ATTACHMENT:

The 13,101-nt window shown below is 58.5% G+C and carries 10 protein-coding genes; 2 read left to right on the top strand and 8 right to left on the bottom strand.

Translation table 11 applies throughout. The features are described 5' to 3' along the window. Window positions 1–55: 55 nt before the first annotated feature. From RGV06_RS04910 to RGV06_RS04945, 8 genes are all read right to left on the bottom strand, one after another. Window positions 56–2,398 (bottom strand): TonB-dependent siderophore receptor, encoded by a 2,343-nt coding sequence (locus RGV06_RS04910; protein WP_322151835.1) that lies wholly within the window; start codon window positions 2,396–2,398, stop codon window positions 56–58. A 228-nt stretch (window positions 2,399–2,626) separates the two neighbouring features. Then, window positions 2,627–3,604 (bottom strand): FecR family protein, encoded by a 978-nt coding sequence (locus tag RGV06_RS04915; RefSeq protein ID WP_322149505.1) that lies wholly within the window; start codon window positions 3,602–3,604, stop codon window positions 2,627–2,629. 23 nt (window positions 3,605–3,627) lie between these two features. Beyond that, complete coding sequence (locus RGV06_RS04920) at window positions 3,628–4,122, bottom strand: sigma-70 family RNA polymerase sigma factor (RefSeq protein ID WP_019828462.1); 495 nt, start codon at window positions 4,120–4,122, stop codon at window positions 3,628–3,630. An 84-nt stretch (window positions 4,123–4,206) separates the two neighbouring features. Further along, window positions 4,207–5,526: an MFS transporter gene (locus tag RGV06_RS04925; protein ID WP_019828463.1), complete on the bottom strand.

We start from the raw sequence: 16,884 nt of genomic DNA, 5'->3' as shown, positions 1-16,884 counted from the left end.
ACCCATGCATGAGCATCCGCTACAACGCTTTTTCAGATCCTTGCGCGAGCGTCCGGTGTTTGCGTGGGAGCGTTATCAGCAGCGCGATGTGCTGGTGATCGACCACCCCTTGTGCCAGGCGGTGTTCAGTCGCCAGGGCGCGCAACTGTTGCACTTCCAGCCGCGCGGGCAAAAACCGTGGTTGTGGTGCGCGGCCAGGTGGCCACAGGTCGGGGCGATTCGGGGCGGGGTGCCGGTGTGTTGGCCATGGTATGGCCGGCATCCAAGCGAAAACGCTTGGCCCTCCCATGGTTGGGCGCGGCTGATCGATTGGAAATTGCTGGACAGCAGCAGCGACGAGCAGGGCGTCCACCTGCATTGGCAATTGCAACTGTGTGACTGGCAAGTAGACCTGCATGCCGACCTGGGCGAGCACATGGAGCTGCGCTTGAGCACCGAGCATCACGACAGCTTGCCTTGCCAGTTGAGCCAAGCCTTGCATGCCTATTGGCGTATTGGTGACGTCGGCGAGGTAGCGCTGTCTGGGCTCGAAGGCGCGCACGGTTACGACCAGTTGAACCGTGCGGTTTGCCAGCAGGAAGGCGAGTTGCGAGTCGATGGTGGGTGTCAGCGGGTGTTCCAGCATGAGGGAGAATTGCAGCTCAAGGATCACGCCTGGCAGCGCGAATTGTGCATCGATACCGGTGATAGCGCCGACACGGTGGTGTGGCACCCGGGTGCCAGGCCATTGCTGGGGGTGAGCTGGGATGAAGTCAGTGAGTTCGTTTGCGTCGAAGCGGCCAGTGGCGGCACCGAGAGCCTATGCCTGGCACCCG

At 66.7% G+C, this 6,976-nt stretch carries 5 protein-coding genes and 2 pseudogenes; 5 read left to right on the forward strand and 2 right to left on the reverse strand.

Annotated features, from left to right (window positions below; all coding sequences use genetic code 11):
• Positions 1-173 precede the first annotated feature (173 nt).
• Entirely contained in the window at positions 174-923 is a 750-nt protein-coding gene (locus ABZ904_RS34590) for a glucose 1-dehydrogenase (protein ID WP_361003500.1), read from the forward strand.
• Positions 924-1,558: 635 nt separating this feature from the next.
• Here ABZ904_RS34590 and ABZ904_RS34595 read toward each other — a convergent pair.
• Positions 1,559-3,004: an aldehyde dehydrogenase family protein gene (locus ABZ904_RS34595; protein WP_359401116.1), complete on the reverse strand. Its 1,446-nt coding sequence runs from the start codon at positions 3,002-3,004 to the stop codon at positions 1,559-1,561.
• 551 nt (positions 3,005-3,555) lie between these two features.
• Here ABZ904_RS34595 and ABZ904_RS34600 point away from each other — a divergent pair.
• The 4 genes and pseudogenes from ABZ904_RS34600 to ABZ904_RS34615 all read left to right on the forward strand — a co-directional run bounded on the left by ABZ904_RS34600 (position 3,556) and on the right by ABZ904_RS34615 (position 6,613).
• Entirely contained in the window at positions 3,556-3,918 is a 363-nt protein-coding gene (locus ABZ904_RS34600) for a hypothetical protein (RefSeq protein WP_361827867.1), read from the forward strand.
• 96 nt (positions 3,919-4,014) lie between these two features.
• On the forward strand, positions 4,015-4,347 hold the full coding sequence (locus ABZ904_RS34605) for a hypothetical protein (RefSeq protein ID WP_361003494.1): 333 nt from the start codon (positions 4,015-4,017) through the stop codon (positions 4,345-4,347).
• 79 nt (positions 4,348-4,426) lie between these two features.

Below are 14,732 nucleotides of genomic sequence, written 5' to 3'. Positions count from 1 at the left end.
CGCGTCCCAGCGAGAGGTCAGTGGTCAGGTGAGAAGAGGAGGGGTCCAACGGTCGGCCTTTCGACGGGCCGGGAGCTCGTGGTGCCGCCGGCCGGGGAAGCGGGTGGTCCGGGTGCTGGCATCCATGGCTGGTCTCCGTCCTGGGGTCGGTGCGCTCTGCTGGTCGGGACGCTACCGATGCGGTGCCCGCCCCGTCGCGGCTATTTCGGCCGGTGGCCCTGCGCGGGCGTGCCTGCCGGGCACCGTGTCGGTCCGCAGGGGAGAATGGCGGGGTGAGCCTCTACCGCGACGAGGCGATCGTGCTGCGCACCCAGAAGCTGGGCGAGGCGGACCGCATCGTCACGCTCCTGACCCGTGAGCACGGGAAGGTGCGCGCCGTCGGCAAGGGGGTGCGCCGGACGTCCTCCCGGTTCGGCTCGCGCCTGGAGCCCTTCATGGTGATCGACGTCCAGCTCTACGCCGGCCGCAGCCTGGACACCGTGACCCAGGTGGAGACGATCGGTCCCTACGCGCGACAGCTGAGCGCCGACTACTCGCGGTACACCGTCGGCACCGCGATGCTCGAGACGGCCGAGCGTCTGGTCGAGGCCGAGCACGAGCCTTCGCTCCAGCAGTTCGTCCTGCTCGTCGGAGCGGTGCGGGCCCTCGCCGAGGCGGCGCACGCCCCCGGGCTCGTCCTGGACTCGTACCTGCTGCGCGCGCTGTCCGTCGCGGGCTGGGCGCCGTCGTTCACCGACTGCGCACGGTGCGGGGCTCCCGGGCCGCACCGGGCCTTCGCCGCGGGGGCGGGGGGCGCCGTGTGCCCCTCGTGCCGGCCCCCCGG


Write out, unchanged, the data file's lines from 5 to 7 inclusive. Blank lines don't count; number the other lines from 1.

At 66.7% G+C, this 6,976-nt stretch carries 5 protein-coding genes and 2 pseudogenes; 5 read left to right on the forward strand and 2 right to left on the reverse strand.

Annotated features, from left to right (window positions below; all coding sequences use genetic code 11):
• Positions 1-173 precede the first annotated feature (173 nt).